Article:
I recently read Henry Miller’s Daily Schedule on one of my favorite websites, www.brainpickings.org. I’m copying it here:
If groggy, type notes and allocate, as stimulus.
If in fine fettle, write.
Work of section in hand, following plan of section scrupulously. No intrusions, no diversions. Write to finish one section at a time, for good and all.
See friends. Read in cafés.
Explore unfamiliar sections – on foot if wet, on bicycle if dry.
Write, if in mood, but only on Minor program.
Paint if empty or tired.
Make Notes. Make Charts, Plans. Make corrections of MS.
Note: Allow sufficient time during daylight to make an occasional visit to museums or an occasional sketch or an occasional bike ride. Sketch in cafés and trains and streets. Cut the movies! Library for references once a week.
Isn’t that wonderful? Not only the schedule itself, but the fact that Henry Miller needed to write it out for himself. I’ve been reading Twyla Tharp’s wonderful book The Creative Habit. In it, she states, “Creativity is a habit. And the best creativity is the result of good work habits.” She goes on to debunk the idea of the genius who has sloppy work habits, but goes on to create great works of art. She cites Mozart as an example, “By the time he was twenty-eight years old, his hands were deformed because of all of the hours he had spent practicing, performing, and gripping a quill pen to compose.”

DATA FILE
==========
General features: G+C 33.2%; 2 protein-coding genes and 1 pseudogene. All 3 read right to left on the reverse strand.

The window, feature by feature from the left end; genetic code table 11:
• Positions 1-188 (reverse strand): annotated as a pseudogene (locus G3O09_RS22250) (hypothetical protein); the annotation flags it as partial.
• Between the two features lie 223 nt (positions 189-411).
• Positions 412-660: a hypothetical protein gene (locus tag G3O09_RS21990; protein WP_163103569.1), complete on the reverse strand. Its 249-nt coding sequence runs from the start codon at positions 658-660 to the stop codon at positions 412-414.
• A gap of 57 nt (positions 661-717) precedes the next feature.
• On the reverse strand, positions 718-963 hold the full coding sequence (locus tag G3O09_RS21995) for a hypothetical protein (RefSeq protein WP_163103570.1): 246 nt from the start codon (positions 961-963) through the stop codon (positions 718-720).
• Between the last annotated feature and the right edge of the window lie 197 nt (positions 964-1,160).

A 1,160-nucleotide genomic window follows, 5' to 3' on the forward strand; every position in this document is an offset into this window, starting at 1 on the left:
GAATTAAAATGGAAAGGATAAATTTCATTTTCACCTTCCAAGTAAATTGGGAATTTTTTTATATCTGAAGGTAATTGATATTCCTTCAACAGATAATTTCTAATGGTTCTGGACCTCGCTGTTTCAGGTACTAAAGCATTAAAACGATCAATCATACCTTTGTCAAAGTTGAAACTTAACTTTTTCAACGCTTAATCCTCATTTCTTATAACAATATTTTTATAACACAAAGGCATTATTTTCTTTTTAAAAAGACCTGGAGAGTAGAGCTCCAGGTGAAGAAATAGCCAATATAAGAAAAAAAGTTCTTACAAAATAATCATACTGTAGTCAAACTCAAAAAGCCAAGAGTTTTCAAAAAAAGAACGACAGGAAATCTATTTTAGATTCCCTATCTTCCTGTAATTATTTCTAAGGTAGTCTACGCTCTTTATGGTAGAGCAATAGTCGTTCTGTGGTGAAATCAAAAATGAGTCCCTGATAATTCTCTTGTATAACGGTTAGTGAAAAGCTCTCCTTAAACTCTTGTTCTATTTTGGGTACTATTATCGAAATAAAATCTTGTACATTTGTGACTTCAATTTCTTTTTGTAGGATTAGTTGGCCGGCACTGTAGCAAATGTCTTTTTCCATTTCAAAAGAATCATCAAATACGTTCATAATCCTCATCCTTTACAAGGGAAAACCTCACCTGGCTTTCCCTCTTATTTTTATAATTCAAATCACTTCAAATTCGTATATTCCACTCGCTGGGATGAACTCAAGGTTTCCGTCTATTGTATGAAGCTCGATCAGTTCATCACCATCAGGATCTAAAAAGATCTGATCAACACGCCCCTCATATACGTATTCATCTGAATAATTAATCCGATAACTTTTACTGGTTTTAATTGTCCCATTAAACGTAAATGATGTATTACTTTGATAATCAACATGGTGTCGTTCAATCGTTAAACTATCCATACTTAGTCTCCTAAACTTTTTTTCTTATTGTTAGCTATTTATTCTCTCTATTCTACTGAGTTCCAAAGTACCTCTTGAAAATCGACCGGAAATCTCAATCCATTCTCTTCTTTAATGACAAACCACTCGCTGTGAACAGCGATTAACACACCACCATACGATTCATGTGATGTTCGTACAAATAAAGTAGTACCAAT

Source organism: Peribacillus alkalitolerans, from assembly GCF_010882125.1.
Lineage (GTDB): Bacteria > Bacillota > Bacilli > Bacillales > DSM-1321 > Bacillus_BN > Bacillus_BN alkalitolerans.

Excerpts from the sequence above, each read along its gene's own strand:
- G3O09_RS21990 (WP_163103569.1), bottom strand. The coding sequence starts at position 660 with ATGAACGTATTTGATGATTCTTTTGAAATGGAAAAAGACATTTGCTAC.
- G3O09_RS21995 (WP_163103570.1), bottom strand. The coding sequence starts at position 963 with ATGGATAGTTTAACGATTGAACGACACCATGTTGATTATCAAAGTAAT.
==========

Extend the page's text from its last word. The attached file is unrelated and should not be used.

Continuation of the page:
I recently finished Malcolm Gladwell’s Outliers, which asserts basically the same thing. He cites a study of pianists in which it was revealed, somewhat unsurprisingly, that the most successful were those who worked the hardest: “The striking thing about Ericsson’s study is that he and his colleagues couldn’t find any ‘naturals,’ musicians who floated effortlessly to the top while practicing a fraction of the time their peers did. Nor could they find any ‘grinds,’ people who worked harder than everyone else, yet just didn’t have what it takes to break top ranks.” So what Thomas Edison said is true. 1% Inspiration; 99% Perspiration.
But that doesn’t really fit the romantic ideal. We want to think that artists are “inspired;” that they take dictation direct from God. And maybe they do. But they don’t if they fail to sit down at their desks or arrive at the studio ready to work. Here is a great TED talk by Elizabeth Gilbert on the subject: http://www.ted.com/talks/elizabeth_gilbert_on_genius.html. Don’t let her bad hair distract you—what she says is true.
Remember that the next time you feel the urge to put off your creative work. It is only through the habit of work that your will make your best art.